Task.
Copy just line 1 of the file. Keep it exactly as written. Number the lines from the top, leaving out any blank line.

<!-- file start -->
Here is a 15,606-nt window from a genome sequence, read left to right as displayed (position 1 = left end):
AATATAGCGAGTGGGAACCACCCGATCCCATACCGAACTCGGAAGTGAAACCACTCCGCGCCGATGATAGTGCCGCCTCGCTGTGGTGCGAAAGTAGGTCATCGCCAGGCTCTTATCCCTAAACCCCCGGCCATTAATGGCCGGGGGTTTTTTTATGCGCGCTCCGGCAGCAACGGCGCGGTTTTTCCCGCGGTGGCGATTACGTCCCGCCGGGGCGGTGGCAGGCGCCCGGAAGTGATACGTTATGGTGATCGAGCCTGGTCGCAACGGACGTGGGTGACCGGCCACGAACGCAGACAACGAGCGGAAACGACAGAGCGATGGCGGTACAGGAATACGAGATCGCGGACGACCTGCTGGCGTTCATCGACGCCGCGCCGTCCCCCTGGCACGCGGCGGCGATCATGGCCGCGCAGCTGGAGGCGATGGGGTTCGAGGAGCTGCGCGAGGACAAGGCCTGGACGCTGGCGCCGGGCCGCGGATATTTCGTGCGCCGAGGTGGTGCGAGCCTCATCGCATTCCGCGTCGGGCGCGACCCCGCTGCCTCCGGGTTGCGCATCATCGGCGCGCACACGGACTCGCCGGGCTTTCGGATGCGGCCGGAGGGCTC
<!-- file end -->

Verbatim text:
Here is a 15,606-nt window from a genome sequence, read left to right as displayed (position 1 = left end):